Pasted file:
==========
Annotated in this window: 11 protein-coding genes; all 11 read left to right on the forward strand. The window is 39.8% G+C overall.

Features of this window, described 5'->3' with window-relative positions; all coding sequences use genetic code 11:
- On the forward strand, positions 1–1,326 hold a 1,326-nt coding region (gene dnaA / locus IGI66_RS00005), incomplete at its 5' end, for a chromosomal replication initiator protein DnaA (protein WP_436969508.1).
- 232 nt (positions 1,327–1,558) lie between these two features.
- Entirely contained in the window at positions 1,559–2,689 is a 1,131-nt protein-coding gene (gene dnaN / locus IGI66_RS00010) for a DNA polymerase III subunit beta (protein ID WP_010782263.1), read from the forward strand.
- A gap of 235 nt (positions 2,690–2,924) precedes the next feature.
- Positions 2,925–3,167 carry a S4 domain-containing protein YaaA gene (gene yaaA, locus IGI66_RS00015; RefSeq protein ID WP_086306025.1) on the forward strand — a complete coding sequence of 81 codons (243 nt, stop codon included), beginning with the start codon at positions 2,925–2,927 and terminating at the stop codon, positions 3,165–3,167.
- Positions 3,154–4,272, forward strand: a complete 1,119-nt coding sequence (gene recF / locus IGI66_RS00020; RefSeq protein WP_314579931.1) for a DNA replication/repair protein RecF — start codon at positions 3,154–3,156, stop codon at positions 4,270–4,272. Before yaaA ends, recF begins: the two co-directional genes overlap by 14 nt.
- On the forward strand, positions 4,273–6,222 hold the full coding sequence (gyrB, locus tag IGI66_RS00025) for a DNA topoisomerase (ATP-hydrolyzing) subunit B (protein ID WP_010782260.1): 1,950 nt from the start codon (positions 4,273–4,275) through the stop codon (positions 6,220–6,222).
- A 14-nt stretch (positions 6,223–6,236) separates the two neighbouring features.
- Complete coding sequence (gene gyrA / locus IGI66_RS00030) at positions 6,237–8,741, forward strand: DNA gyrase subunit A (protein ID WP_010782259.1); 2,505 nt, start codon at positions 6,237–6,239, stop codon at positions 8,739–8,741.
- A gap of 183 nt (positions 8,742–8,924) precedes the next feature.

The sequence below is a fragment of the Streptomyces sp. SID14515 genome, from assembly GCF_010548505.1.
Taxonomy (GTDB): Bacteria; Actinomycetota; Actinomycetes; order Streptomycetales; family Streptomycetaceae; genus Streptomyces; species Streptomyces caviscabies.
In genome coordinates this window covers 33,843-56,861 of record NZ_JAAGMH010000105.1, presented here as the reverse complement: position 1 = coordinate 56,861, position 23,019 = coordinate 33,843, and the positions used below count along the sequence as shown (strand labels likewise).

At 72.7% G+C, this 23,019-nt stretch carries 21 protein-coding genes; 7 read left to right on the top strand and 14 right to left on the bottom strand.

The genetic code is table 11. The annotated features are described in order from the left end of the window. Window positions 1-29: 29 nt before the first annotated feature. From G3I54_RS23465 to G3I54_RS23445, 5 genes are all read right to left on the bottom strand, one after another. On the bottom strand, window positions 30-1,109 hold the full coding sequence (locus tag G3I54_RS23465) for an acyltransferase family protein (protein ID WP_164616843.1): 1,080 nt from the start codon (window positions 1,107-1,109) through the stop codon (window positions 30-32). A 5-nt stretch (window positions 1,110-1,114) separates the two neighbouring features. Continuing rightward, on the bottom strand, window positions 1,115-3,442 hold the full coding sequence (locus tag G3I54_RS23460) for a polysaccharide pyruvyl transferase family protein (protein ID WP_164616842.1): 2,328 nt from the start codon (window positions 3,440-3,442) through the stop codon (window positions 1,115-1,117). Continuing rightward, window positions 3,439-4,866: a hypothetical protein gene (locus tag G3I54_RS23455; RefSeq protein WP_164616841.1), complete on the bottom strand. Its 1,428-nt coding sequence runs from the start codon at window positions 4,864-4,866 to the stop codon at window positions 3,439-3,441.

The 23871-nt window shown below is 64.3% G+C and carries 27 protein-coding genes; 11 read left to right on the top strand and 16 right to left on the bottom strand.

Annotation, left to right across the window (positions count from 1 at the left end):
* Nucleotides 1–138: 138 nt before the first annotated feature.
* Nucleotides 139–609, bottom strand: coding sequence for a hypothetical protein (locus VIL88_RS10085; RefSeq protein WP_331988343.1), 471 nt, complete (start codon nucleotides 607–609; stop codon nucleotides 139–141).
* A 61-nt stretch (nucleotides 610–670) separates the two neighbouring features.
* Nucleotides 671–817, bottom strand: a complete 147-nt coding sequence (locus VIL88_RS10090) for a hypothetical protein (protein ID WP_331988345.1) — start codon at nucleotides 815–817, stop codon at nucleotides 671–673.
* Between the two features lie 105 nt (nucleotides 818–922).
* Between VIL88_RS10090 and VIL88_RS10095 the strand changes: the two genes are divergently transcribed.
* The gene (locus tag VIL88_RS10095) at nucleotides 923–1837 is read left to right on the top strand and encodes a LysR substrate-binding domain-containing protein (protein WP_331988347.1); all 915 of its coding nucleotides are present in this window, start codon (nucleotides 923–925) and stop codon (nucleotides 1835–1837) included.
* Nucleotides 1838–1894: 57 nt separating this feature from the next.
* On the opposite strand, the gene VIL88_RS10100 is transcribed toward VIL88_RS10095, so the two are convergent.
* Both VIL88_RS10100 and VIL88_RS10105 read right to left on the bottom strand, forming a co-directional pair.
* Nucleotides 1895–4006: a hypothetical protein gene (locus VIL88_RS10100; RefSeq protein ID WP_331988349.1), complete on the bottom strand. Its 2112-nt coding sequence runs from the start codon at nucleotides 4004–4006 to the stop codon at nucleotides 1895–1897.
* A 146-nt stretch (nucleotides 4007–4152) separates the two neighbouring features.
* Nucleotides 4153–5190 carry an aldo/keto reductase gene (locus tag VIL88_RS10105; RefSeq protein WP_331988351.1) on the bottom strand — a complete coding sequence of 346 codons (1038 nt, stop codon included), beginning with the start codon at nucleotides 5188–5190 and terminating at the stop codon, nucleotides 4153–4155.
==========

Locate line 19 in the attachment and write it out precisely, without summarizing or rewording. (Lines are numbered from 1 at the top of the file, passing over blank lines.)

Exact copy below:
Annotation, left to right across the window (positions count from 1 at the left end):